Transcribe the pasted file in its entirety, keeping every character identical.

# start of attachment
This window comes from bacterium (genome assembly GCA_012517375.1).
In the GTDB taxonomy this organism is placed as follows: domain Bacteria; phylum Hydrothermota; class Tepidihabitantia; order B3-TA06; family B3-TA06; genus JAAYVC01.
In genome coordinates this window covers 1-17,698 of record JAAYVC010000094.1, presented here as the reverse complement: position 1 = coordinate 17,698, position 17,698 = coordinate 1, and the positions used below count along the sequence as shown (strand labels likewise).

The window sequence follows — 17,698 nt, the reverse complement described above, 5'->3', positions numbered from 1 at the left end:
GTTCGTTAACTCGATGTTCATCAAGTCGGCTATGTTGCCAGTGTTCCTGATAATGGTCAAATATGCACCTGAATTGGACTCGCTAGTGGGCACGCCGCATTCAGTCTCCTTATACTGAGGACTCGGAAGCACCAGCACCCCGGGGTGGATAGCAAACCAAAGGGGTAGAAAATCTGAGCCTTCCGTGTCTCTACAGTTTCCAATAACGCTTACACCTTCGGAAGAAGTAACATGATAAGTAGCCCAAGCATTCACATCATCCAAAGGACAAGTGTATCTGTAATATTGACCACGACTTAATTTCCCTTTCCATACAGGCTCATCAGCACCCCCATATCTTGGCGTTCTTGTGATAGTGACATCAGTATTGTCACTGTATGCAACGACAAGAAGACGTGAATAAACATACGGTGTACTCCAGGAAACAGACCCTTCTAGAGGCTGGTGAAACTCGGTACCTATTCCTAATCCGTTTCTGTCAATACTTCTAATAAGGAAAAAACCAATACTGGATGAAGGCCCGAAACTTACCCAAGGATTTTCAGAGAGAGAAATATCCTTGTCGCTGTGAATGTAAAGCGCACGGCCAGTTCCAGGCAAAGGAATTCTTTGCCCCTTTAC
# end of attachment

This window comes from bacterium (genome assembly GCA_012517375.1).
In the GTDB taxonomy this organism is placed as follows: domain Bacteria; phylum Hydrothermota; class Tepidihabitantia; order B3-TA06; family B3-TA06; genus JAAYVC01.
In genome coordinates this window covers 1-17,698 of record JAAYVC010000094.1, presented here as the reverse complement: position 1 = coordinate 17,698, position 17,698 = coordinate 1, and the positions used below count along the sequence as shown (strand labels likewise).

The window sequence follows — 17,698 nt, the reverse complement described above, 5'->3', positions numbered from 1 at the left end:
GTTCGTTAACTCGATGTTCATCAAGTCGGCTATGTTGCCAGTGTTCCTGATAATGGTCAAATATGCACCTGAATTGGACTCGCTAGTGGGCACGCCGCATTCAGTCTCCTTATACTGAGGACTCGGAAGCACCAGCACCCCGGGGTGGATAGCAAACCAAAGGGGTAGAAAATCTGAGCCTTCCGTGTCTCTACAGTTTCCAATAACGCTTACACCTTCGGAAGAAGTAACATGATAAGTAGCCCAAGCATTCACATCATCCAAAGGACAAGTGTATCTGTAATATTGACCACGACTTAATTTCCCTTTCCATACAGGCTCATCAGCACCCCCATATCTTGGCGTTCTTGTGATAGTGACATCAGTATTGTCACTGTATGCAACGACAAGAAGACGTGAATAAACATACGGTGTACTCCAGGAAACAGACCCTTCTAGAGGCTGGTGAAACTCGGTACCTATTCCTAATCCGTTTCTGTCAATACTTCTAATAAGGAAAAAACCAATACTGGATGAAGGCCCGAAACTTACCCAAGGATTTTCAGAGAGAGAAATATCCTTGTCGCTGTGAATGTAAAGCGCACGGCCAGTTCCAGGCAAAGGAATTCTTTGCCCCTTTAC